Thank you for your enlightening discussion and information. I am a medical doctor trained in Nigeria, Switzerland and the United States. I am currently practicing in Nigeria where the issue of being Lesbian, Gay, Bisexual, Transsexual or Queer (LGBTQ) is a “Hot Button Issue!”. There is legislation against the act and recently a bunch of citizens were arrested for allegedly performing “Gay Acts” contrary to the law. This kind of action exists in some other African countries. After my exposure to Neuroscience in the US, and seeing and knowing personality changes that take place in people with brain damage after much common cerebrovascular disease in Nigeria, I came to the conclusion that, of course, certain areas of the brain, controls certain behaviors and specific actions. I personally believe that LGBTQ people are born that way. I respect all people of all creed and shades. In the country, people find it hard to understand that our brains may be different and that some people may have more, or fewer enhancements, rather biochemical, and less structural differences that influence their behaviors. There is evidence, that I have seen and studied myself, that the LGBTQ people are a variant of the mainstream and should be allowed to exist freely or protected. The question is: “has neuroscience conclusively, identified whether this group of people have a Right or Left sided brain dominance, or a biochemical difference in their brain activities that make them exist out of the mainstream of people? If so, I would appreciate more information and materials on this. In fact, there are many nuclear families here with children from the same parents, but one of them becomes an LGBTQ. The family cannot understand why and ascribes all kinds of non-scientific causes to the strange (to them) development. The person becomes miserable and lives a frustrated life. An estimated 60% of Nigerian families may be straight families consisting of a man a wife and children from both parents versus the likely 50% mixed marriage families that exist in the US, so the Nigerian family, where one person becomes an LGBTQ, may be an evidence of a genetic brain variant. I belong to the mainstream of the so called “straight people” but now confronted with the growing dilemma in the society and is neither an advocate or otherwise. Thank you.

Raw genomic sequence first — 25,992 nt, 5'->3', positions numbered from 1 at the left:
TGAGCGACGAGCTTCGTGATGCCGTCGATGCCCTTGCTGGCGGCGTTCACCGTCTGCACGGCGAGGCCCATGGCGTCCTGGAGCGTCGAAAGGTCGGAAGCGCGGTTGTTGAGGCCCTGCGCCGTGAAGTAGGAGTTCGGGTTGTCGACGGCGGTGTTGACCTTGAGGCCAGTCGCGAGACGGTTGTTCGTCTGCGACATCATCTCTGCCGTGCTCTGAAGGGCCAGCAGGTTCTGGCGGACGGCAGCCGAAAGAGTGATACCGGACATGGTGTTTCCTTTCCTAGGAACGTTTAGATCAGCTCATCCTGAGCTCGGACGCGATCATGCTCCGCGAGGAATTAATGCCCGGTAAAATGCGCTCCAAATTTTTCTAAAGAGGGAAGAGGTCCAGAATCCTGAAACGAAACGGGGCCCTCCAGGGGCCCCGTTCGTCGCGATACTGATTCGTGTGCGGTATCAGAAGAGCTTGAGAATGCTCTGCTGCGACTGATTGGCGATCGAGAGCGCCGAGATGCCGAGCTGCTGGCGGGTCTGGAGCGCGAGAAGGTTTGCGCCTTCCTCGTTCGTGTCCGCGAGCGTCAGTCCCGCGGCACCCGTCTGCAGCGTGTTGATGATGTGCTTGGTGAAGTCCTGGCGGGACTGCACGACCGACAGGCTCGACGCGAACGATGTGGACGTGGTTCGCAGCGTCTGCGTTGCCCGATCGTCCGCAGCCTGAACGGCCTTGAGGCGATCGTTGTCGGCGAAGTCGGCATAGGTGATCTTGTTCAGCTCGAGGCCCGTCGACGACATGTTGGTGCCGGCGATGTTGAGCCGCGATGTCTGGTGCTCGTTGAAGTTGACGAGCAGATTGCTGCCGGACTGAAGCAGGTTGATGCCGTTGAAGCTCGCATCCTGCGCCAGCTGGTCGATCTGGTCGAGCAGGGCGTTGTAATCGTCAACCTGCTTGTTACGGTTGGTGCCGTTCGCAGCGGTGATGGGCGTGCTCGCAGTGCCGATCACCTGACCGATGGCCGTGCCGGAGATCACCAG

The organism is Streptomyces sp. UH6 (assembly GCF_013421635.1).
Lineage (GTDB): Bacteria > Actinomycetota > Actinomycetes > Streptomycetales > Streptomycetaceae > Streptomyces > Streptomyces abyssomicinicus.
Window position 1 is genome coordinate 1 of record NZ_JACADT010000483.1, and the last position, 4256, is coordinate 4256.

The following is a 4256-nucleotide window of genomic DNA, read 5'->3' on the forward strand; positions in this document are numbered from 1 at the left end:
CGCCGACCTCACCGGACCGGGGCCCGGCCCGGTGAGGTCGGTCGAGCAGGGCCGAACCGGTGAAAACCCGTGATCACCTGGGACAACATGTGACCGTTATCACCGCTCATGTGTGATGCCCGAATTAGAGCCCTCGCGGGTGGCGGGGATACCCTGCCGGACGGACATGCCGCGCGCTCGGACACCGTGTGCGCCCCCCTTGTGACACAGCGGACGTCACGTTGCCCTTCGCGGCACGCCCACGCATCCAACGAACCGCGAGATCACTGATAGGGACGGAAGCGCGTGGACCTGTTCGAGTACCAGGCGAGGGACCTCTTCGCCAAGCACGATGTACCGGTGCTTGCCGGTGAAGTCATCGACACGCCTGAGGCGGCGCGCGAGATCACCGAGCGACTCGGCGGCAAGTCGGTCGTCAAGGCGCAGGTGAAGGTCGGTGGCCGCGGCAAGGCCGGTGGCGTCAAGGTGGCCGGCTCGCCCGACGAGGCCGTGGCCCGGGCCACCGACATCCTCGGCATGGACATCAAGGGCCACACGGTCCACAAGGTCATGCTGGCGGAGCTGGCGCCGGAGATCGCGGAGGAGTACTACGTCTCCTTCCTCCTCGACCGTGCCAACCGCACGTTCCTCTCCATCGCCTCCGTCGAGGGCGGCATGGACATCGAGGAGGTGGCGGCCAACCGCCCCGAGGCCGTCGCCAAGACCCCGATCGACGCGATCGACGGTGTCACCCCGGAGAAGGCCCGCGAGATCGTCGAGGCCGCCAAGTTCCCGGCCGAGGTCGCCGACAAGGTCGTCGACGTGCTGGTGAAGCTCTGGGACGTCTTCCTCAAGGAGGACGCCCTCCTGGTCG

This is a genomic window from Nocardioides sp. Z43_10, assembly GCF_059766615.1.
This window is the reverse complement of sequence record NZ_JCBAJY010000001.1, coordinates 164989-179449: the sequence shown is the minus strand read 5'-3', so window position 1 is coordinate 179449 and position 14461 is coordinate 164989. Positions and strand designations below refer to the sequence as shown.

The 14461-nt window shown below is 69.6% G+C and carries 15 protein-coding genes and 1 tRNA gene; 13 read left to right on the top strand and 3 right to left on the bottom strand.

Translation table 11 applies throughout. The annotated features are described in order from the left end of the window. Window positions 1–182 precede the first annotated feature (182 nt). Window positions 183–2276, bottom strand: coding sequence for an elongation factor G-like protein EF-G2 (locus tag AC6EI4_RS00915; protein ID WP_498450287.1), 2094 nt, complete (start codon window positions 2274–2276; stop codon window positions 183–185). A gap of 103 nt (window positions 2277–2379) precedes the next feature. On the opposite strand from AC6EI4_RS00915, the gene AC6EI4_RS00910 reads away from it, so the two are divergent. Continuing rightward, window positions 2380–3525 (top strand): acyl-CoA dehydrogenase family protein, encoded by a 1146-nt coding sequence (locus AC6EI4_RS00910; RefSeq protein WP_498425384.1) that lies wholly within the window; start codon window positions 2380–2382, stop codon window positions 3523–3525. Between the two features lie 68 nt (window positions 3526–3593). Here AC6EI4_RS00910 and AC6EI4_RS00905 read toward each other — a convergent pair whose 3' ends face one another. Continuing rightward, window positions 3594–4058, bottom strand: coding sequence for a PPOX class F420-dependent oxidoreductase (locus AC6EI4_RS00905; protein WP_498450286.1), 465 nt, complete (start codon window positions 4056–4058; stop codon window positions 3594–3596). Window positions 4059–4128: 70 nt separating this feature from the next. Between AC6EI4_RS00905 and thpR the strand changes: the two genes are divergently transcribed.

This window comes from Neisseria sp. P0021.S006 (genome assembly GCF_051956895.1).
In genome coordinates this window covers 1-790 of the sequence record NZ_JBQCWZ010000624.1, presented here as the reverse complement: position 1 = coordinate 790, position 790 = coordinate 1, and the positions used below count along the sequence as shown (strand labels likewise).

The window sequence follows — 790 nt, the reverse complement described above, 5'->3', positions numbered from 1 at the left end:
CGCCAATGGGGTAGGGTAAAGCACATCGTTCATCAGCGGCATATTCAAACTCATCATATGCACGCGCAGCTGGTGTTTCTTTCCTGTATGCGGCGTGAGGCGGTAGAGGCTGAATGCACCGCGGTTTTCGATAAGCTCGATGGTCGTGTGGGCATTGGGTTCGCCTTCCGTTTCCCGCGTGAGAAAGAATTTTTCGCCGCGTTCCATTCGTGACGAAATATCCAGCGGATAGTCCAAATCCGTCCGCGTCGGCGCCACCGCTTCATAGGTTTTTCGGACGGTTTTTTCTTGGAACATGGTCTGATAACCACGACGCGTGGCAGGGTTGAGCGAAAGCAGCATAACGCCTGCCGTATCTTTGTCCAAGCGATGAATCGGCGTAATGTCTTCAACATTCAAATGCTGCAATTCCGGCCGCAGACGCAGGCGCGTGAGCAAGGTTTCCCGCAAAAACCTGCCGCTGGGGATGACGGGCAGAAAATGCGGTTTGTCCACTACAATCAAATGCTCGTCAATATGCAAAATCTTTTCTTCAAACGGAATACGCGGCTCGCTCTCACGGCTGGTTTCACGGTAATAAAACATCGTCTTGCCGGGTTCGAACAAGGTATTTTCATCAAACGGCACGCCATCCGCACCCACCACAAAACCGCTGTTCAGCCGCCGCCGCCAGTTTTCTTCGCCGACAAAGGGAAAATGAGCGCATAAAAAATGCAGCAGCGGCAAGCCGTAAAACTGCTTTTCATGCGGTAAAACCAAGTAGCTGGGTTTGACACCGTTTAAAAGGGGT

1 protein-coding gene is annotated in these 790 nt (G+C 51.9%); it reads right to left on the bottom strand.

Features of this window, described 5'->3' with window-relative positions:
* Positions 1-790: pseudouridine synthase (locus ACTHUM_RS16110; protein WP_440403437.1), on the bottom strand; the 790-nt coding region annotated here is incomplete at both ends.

Whenever I see ‘University of Utah’ I discount the findings. Didn’t they give us tabletop fusion and similar frauds? But your objection seems obviously sound. Unless the subject is engaged in drawing or calculating, equal activity levels don’t mean anything.